While many of the features of MobileMe are simply being upgraded in the move to iCloud, Apple has previously noted that Gallery, iDisk and iWeb are on the chopping block. Now, the company has further made it clear that data sync features will also be canceled in its iCloud transition steps.
A key feature of .Mac and later MobileMe was the cloud integration of iSync, Apple's Mac-centric tool for keeping data in sync among a variety of devices as part of its "digital hub strategy" first unveiled a decade ago. The data sync of .Mac and subsequently MobileMe moved the "truth database" from the user's Mac into the cloud, making it possible to sync additional types of data between Macs.
MobileMe currently allows a user to sync a variety of settings between Macs, including the layout of Dashboard widgets, Dock items, passwords and credentials saved in the Keychain, email account information including Mail Rules, Signatures and Smart Mailboxes, and System Preferences.
However, all of these features will terminate as soon as a user migrates from MobileMe to the new iCloud, according to Apple's transition pages at me.com/move.
Other MobileMe features that are not being carried forward into iCloud, including Gallery media hosting, iDisk cloud storage and its integrated iWeb web hosting, will be continued for exiting MobileMe subscribers until June 30 of next year, even after migrating other data to iCloud. These features are easy to maintain independently from iCloud, because there is no direct equivalent in iCloud.
Gallery media hosting is being dramatically rethought as Photo Stream, a push updating feature that presents a user's photos on the mobile devices, Mac photo albums, and on Apple TV rather than via a web site. Similarly, iDisk is making way for an entirely new type of document and data updating that focuses on a users' own hardware rather than web-centric hosting.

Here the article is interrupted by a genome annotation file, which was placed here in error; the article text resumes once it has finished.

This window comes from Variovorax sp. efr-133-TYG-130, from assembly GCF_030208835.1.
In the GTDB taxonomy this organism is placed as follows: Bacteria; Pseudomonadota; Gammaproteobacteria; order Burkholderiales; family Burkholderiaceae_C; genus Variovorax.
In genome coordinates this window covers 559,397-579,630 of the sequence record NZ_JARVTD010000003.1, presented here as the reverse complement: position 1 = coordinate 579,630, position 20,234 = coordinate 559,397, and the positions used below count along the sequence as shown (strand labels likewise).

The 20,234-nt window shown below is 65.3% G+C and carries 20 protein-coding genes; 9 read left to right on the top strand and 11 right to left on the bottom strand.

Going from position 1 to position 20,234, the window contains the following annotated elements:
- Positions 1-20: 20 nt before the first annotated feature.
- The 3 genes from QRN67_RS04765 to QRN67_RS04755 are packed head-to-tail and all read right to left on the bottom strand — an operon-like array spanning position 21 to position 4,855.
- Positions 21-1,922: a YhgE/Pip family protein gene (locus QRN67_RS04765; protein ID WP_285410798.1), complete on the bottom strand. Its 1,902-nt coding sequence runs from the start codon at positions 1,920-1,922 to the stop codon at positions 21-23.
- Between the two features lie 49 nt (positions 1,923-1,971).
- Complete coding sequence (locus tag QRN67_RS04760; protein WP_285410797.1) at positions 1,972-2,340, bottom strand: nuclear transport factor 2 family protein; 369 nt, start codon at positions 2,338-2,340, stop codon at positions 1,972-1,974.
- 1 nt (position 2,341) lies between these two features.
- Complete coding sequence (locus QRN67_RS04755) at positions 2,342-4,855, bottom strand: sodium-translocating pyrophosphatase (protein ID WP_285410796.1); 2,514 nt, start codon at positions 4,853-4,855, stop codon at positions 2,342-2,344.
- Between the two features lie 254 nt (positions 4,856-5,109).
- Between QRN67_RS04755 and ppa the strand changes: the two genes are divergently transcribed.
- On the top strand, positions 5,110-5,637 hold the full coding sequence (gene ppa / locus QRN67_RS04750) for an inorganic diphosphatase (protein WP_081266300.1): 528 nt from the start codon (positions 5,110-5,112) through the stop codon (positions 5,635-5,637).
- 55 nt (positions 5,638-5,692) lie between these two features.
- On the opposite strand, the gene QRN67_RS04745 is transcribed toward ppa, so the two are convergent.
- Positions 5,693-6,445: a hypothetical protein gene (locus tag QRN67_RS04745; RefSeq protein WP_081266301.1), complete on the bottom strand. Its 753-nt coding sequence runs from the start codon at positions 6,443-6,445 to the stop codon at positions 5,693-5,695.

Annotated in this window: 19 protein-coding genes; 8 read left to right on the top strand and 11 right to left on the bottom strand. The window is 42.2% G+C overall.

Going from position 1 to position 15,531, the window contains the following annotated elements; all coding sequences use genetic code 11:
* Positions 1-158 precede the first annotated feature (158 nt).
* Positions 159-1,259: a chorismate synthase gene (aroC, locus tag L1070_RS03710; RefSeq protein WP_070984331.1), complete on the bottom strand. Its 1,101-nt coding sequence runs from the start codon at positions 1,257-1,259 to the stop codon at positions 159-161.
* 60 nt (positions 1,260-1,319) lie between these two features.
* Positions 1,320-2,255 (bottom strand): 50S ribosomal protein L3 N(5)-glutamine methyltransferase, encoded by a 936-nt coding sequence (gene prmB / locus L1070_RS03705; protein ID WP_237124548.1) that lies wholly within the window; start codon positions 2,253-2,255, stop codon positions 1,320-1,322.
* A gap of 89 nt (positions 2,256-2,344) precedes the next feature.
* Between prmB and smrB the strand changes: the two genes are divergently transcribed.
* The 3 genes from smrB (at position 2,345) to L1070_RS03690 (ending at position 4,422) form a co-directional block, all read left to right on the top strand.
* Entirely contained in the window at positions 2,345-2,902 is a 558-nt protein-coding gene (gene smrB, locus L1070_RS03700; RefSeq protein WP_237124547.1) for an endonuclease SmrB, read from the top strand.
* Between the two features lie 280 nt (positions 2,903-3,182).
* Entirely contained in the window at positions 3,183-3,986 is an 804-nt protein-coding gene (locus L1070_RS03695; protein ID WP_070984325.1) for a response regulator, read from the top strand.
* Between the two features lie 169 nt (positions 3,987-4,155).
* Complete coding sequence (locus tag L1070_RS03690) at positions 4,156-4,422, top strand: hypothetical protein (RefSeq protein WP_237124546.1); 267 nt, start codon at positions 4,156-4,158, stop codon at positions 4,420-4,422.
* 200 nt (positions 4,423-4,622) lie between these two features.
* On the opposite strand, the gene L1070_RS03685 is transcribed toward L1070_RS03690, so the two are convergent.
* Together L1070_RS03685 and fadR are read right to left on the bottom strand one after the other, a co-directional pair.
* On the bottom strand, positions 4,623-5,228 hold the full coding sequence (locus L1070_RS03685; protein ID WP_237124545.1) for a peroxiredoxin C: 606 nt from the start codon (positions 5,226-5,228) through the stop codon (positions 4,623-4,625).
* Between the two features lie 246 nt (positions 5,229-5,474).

The iCloud migration process is currently only open to developers, as it requires users to have iOS 5 beta 5 on their mobile devices, Mac OS X Lion 10.7.2 with the iCloud for Os X Lion beta 6 package on their Macs, and the iCloud Control Panel for Windows beta 4 running on any PCs they use.
Why the long phase?
Apple's discontinuation of data sync in iCloud is curious, particularly for Keychains and System Preferences, although the company may have plans to delegate such features to third party app developers.
Mail accounts have been overhauled enough in Mac OS X Lion that a continuation into iCloud might involve too much additional work; mail accounts are now being presented differently in Lion, which integrates external accounts across "Mail and Notes," "Calendar and Reminders," Chat and Contacts apps, rather than simply associating email account information with Mail.
Similarly, Dock items are now expanded into Lion's new Launchpad feature, which could make it problematic to sync Mac OS X Lion items with other Macs running previous versions of Mac OS X.
Apple notes that while Mail, Contacts and Calendars can be migrated from MobileMe to iCloud, shared calendars may be affected in the move, while Bookmarks will simply be imported from a client system. This indicates the reduction in data supported in the transition to iCloud may largely be explained by Apple's hopes to keep the migration as simple and problem-free as possible, avoiding the issues users had in the move from .Mac to MobileMe.
Another reason for the shift in features between MobileMe and iCloud may be explained by the underlying security changes that differentiate the wide open iDisk from the carefully sandboxed design of iCloud's Documents & Data.
Currently, data synced to MobileMe by Mac OS X Sync Services is copied into openly accessible folders. It is likely Apple hopes to completely secure all iCloud data to avoid any embarrassing lapses and contain sensitive data from potential malware attacks. Individual apps, such as Keychain Access, Launchpad and System Preferences, may be modified in the future to take advantage of iCloud's key value data store, duplicating the old MobileMe features in a more secure fashion.